Stock markets both here and abroad had a good year in 2012. So is now the time to get back into the stock market? Are you ready to jump in with both feet?
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Not so fast. It’s important to take a close look at what occurred in 2012 so we can assess the opportunities and prepare for the surprises that 2013 will bring. The following are some thoughts about U.S. markets. For a full, highly detailed examination of U.S. and international markets, see “2012: Resumption of the Stock Market Recovery,” at PPCA Commentaries
1. Investors bailed from equity mutual funds but corporate-share buybacks more than offset this exodus. Also, much of the stock mutual fund redemptions found their way into stock ETFs, a move from active to passive management.
2. Infrastructure stocks – energy and materials – have lagged the total market and have exhibited higher risk. These sectors have disappointed on a relative basis, despite expectations that government spending would favor them. I think these stocks are still a good play, especially if China and India resume their growth.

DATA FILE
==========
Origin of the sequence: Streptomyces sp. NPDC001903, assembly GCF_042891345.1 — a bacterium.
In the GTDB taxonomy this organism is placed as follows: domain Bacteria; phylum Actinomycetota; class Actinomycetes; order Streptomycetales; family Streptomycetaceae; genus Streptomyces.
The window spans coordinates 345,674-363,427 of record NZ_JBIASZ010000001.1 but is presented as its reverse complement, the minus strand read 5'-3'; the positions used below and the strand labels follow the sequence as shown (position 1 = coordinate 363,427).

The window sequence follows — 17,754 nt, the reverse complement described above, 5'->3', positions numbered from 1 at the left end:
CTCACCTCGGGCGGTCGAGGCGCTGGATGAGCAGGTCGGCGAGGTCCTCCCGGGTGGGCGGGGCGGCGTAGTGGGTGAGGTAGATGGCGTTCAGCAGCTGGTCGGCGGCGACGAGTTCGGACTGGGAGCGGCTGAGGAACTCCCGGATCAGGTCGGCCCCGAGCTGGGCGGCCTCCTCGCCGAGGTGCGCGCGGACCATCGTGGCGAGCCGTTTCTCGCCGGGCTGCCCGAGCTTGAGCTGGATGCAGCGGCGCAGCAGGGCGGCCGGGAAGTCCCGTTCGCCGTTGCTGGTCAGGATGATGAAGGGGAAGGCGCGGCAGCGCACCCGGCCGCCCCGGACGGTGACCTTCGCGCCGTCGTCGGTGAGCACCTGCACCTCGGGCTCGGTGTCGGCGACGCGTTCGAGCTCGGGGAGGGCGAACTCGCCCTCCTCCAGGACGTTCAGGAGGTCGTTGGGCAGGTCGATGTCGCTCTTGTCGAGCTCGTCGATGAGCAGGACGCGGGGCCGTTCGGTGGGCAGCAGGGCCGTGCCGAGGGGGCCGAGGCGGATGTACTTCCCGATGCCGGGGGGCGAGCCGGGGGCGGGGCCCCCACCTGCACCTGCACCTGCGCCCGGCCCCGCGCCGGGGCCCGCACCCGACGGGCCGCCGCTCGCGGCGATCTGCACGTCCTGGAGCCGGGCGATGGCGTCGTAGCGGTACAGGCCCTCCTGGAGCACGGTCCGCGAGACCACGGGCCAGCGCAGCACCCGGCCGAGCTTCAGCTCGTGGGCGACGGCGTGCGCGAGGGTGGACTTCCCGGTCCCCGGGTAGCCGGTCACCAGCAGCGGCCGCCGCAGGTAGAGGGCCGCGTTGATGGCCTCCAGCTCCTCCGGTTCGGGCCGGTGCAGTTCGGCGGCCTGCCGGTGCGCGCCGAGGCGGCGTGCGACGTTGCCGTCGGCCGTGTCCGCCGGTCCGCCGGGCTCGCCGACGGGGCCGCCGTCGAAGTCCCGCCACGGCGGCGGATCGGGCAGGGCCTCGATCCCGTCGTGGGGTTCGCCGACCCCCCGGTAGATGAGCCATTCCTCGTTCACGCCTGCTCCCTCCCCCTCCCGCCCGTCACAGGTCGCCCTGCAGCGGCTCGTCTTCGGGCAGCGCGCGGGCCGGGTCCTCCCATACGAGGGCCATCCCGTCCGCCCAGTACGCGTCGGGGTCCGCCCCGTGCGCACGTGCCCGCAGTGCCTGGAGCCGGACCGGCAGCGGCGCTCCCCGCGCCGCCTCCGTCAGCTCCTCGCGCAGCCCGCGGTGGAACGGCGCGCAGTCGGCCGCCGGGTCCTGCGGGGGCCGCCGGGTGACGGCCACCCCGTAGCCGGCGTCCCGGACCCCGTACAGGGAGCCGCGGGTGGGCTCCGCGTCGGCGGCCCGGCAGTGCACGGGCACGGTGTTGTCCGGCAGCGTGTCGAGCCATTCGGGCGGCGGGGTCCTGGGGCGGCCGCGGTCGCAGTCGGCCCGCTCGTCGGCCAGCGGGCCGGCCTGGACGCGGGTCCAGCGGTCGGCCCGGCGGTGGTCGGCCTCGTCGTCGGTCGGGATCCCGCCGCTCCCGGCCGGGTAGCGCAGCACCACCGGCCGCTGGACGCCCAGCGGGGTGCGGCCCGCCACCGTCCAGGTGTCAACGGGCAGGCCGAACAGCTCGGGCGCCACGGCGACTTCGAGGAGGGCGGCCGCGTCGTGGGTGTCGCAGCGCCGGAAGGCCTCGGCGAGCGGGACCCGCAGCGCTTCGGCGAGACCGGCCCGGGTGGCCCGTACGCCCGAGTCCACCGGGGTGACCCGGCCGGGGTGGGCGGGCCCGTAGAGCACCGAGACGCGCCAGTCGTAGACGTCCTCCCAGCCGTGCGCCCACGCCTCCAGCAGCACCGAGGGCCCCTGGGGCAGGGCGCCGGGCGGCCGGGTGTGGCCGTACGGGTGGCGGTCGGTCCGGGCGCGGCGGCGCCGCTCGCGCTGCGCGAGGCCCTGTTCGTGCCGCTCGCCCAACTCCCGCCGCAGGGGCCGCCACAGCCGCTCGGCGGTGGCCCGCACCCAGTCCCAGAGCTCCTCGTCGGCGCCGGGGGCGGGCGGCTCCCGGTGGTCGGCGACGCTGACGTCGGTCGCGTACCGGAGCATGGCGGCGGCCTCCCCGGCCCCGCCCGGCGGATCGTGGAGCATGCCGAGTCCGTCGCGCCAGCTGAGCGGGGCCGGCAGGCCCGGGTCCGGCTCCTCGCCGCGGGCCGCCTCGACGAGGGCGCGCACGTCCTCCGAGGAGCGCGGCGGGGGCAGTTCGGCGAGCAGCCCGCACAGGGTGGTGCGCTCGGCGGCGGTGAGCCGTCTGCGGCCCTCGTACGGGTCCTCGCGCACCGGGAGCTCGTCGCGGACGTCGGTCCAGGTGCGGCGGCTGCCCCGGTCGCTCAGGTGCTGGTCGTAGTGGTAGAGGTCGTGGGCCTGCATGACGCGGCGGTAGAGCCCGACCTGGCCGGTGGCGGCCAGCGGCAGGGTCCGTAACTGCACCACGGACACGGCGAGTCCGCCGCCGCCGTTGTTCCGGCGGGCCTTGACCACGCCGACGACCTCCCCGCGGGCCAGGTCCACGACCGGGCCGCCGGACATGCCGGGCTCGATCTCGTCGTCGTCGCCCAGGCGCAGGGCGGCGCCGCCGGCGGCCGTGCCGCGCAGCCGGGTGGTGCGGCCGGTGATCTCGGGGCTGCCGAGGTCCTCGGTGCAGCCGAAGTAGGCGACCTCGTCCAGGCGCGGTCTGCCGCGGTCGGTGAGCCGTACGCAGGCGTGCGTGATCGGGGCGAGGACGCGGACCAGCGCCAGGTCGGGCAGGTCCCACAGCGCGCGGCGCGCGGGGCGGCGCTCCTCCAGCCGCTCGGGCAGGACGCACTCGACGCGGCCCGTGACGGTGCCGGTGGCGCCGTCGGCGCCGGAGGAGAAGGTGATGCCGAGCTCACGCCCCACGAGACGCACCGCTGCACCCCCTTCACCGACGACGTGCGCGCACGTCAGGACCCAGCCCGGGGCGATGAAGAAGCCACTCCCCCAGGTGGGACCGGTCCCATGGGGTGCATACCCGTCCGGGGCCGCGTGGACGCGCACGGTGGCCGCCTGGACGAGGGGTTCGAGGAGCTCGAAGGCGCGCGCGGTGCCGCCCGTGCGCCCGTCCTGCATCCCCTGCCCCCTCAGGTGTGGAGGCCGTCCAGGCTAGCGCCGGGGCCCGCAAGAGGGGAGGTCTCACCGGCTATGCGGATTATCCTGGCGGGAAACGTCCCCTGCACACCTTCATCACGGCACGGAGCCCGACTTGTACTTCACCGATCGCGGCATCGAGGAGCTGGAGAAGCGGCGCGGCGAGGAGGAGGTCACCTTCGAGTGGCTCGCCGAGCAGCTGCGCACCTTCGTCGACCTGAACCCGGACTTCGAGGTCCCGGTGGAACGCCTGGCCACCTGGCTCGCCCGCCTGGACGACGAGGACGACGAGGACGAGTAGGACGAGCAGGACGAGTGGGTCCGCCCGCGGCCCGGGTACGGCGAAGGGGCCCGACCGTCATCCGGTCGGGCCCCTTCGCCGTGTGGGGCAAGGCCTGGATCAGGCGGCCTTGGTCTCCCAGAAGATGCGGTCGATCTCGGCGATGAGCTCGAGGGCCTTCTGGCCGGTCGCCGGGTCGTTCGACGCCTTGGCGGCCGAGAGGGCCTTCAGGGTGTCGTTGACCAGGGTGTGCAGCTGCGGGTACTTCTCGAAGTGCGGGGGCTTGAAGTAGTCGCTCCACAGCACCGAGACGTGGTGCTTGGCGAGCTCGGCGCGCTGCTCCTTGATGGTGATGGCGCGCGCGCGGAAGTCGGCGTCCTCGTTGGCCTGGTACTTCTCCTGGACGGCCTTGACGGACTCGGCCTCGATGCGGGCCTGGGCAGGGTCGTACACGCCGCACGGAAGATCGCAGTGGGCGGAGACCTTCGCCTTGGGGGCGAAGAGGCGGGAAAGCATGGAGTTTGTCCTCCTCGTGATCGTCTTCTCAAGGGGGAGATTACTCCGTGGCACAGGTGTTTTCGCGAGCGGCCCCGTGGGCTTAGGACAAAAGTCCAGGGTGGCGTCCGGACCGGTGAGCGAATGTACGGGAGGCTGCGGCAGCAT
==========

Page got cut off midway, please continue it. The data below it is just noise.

3. Health care has dominated the market on a risk-adjusted basis, providing a 20% return with below-market risk. Medical companies have been among the largest share repurchasers. Obamacare will matter in 2013 and beyond, benefitting some segments of the health care market, like pharmaceuticals, and undermining others, like health insurers.
4. Financials recovered in 2012, returning more than 25%, albeit with relatively high risk. This performance is a reversal of the previous four years, during which financials lost 42% while the total market lost 5%. As described in my 2011 commentary
, the style classifications of fallen financials distorted some benchmarks through 2011, but they are now correct again. Financials will struggle in 2013 because we are likely to see increases in interest rates.
5. Consumer discretionary stocks were the next best performing, after financials, with risk near the market. Investors perceived that consumers had sacrificed long enough, saving more and spending less, at least those with jobs. Christmas spending did not confirm this perception, with spending roughly the same as 2011. I would not expect consumer discretionary stocks to continue to lead in 2013.
6. Technology stocks did not deliver returns commensurate with their risk. In particular, large-value technology stocks (no oxymoron) were a drag on performance in the year, and I think these stocks will come back in 2013.
7. Consumer staples underperformed the market with less risk. Look for these companies to defend well if we see another recession. We have to eat.
8. Value outperformed growth, although growth was riskier. Given the uncertainties facing the U.S. economy with the debt crisis and the possibility of another recession, value gets my vote over core and growth in 2013, as a flight to safety.
also takes a longer view, looking back over the past 87 years: